The table of grace
October 31, 2017 marks the 500th anniversary of the Reformation, counting from the day in 1517 that Martin Luther “posted” (that is, mailed) his 95 Theses to Albrecht, Archbishop of Mainz (whether they were actually “nailed” on the door of the Castle Church is debatable, as it turns out). Luther’s critique of indulgences and the preaching and theology surrounding penance was the focus of these early complaints, and most of us probably think of these concepts first when we think of Luther. Sola Scriptura, “Scripture alone,” would emerge as the motto for Protestants wishing to return to the primacy of scripture in determining right belief and practice.
What we may remember less frequently is the central role that Holy Communion played in the debates among Protestants themselves. One of the main hurdles for Protestants, which would come to divide Christians for centuries, was how to understand what Communion was, how it worked, and what it was for. The unsuccessful meeting in Marburg in 1529 between Luther, Zwingli, and others marked the turning point, as no common Protestant understanding emerged that could provide the basis for sharing the table. In 1551, during the Council of Trent, the Catholic Church reaffirmed its views on Communion, underscoring once again that their table was closed to Protestants. For all sides, correct belief about doctrine became a precondition for participation and belonging, rather than a shared trust in Jesus.
What if – and this is an impossible one, I know – what if instead of arguing about the words to use, and how to rightly understand the sacrament, those Catholics and proto-Protestants would have simply sat down and actually celebrated communion together in silence? Maybe even with some awkward handholding? Sure, they might have still argued about how it was done. But maybe, just for a moment…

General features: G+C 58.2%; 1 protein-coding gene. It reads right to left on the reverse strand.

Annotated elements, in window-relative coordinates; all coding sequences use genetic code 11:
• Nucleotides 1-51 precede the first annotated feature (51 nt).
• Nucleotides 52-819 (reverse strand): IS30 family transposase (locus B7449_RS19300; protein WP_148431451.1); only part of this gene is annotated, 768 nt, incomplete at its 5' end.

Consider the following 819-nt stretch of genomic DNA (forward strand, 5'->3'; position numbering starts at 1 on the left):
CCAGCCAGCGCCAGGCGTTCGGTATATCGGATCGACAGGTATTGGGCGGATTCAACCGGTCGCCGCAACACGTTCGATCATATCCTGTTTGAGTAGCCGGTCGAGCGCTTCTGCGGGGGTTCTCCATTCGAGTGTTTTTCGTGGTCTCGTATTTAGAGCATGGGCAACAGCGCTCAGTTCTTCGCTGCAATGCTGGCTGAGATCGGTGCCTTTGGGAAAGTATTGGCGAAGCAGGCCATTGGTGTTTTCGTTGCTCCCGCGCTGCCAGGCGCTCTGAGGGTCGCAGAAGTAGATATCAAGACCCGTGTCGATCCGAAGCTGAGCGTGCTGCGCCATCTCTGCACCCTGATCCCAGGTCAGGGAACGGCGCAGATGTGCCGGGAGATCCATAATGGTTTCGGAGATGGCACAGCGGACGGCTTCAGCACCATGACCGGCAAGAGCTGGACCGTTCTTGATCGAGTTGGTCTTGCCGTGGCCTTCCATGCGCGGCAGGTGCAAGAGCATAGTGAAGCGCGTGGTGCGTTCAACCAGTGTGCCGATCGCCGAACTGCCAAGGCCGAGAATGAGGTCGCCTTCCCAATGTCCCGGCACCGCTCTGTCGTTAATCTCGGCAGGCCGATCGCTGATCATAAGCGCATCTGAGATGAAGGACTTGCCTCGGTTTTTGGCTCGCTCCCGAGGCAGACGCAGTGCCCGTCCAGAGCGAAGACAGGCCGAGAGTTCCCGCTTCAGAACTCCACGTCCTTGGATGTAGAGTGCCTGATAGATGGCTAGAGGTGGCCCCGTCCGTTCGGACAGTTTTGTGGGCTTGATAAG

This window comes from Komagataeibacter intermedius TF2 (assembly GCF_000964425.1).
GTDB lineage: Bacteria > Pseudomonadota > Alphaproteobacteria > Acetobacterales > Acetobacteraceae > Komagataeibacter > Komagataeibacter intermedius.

Yet, speculation about history like this does not often make for productive historiography, unless the real focus of the “what if” makes a relevant connection to the present. The purpose of the sacrament of Communion is to unify the participant with Christ, and the congregants with one another. So it is indeed a great irony that this became a chief point of division during the Reformation, a legacy that remains with us today to some degree.
I would suggest that today’s “what if” is about Christian hospitality. What if, instead of remaining entrenched in our views about who we would like to have in our congregations, and insisting on knowing where other people stand (politically, theologically, ethically) before we associate with them – what if we started with sharing the table? Various ecumenical movements have done so in the past. Tom Tredway’s recent biography on the Augustana Lutheran and ecumenist Conrad Bergendoff made precisely this kind of point (Conrad Bergendoff’s Faith and Work, 2014). Lutheran history in the United States, from the colonial era to the mid-twentieth century, was a kaleidoscope of dozens of small, ethnic, and ideologically diverse Lutheran synods. While some visionaries hoped that all Lutherans might be united, actually overcoming these differences seemed hopeless. Some refused to entertain the idea of sharing Communion across denominational lines before ideological agreements had been reached. By contrast, Bergendoff insisted that ecumenical talks could start by sharing Communion and worship together, and Tredway makes the case (convincingly) that this was the wiser strategy and led to the major Lutheran mergers of the late 20th century.
We can also find this aspiration in the images that have found their way into our hymns. In the 19th century, Communion became the centerpoint for fellowship among sacramentally-minded Swedish Pietists, for instance. One of the best revival hymns that demonstrates this is Rosenius’s “With God as Our Friend,” which romanticized the idea of gathering “the fellowship of brethren around the table of grace” (med bröders gemenskap kring nådenes bord). In English this became the approximate translation “all sharing together the feast of the Lord.” Communion was often the heart of those worship services, rather than the sermon or anything else.